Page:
Galway’s Private Investigator & Instigator
Practically hewn from the jagged coastal stone of Ireland itself, ex-member of the Garda Siochana Jack Taylor maneuvers through the city of Galway’s backdoors as a professional “finder”; a finder of things, people, and the truth, however twisted the path to get there. The Irish television series is based on Ken Bruen’s novel series by the same name and premiered in 2010. It features Iain Glen (Game of Thrones) as its surly and weathered lead. The show bears the well-used marks of hardboiled private-eye fiction. There are skeletons in his closet and weighty demons on his shoulders. His remaining family is estranged, he doesn’t care for pleasantry or formality, and he gives any noncompliant thug a good shake down for information. When he doesn’t have a drink in hand at his favorite thinking spot (the pub, in case you hadn’t already guessed), he takes on requests and cases of hopeless or unsatisfied people who need the resolution not given to them by the police.
Speaking of the police, they think he’s an exceptional pain in the arse. However, he has garnered the friendship of fiery and uptight Garda Kate Noonan, an ambitious officer who must often choose between helping her friend and keeping her career on the straight and narrow. Though she’s his informer and track-coverer (and often teases the idea of being a romantic interest), she’s not his Watson. That role comes in the form of Cody Farraher, a puppy-like fan-turned-sidekick that gives the show its streak of naïve comedy and optimism in a world of rainy cobblestoned streets and grotesque murders. But don’t worry, his fascination for Taylor and his work don’t detract from his wits. Between the three of them, there’s plenty brains and brawn to narrowly escape some darkly compromising situations including a murderous group of vigilantes, a psychopath professor picking off students, drug rings, and various attempts on their lives by nervous criminals.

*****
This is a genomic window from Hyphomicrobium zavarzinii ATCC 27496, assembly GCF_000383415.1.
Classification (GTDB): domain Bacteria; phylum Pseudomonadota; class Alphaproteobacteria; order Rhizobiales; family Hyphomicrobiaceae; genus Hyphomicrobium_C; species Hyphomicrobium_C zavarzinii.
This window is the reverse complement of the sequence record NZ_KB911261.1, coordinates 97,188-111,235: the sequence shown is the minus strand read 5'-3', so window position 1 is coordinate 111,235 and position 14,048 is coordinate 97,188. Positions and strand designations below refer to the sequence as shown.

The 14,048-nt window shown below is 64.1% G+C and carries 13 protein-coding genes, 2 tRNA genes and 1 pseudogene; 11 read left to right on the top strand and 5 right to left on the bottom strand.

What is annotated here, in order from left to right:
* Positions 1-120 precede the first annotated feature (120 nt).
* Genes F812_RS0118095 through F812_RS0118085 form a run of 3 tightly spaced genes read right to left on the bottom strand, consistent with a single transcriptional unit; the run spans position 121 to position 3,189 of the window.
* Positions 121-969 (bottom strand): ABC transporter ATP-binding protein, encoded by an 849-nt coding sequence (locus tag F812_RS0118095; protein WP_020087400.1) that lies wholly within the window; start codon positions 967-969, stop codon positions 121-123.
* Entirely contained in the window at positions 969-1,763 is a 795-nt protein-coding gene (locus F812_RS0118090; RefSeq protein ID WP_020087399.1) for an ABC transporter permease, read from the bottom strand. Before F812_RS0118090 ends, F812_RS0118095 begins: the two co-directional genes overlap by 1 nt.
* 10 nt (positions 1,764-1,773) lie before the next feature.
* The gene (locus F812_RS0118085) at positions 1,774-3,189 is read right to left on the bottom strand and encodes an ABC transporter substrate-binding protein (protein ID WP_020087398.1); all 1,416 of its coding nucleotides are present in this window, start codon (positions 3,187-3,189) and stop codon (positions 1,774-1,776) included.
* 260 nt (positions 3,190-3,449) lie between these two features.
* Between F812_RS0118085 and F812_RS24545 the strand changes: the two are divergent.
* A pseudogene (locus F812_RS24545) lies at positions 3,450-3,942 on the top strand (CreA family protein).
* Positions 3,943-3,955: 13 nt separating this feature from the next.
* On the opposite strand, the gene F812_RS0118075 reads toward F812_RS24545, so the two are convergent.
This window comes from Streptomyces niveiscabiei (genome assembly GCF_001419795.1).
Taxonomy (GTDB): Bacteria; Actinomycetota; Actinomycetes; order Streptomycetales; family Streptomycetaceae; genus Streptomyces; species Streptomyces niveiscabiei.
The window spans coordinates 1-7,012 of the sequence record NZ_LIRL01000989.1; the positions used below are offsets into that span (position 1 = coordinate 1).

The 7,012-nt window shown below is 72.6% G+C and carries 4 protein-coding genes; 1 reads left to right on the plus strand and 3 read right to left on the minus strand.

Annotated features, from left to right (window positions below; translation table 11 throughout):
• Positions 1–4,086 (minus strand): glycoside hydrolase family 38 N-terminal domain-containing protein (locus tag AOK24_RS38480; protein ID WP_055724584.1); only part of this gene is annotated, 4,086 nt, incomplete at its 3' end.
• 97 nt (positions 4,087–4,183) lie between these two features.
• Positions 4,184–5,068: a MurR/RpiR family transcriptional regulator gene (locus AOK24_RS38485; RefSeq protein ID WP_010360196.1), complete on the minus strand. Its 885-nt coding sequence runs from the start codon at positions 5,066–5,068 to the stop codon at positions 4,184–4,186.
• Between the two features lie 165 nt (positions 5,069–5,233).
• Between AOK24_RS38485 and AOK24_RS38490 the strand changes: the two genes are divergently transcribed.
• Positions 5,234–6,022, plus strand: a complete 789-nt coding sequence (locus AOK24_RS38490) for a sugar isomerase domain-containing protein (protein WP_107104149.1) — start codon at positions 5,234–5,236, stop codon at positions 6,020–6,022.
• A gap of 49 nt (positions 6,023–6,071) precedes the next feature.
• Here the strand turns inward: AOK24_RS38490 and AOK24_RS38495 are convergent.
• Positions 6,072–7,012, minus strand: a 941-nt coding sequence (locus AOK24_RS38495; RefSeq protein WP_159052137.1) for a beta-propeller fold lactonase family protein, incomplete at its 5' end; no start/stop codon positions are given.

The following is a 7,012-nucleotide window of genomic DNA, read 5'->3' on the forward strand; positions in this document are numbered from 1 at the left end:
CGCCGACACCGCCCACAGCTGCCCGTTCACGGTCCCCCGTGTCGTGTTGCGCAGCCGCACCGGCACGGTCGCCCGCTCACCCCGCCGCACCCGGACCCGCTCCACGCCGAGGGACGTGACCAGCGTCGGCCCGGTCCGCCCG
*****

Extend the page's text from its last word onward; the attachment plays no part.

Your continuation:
What’s peculiar to Jack Taylor is that he fears but knows that he has to face reality, and the show makers don’t romanticize it; life is what it is – deal with it and keep going. Throughout the episodes, Jack Taylor monologues the conclusions to which his turbulent life has brought him, slicing open a private piece of Taylor and bringing light to his elusive disposition. Despite his inability to uphold a relationship, he connects with the down-and-out because he is often there, but doesn’t use it as an excuse for his rough habits. He doesn’t pretend that he’s particularly good at anything, and he still wears his old Garda coat, reminiscent of his days of badged truth-seeking. Now, he must remember them with a bitter taste in his mouth (but not without teasing the Garda, who wants his coat back). Despite all that is wrong in the world, he looks to what is good, in his silent and burly Irishman kind of way.
The first season is available on Netflix and each is an hour and a half long. Two seasons are available on Acorn TV.
Why It’s Worth the Binge: A refreshing take on old clichés; Jack’s honest perspective on life; a unique mother and son relationship; excellent acting, stories, and setting
You can catch the trailer here!
– Kelly Gatewood
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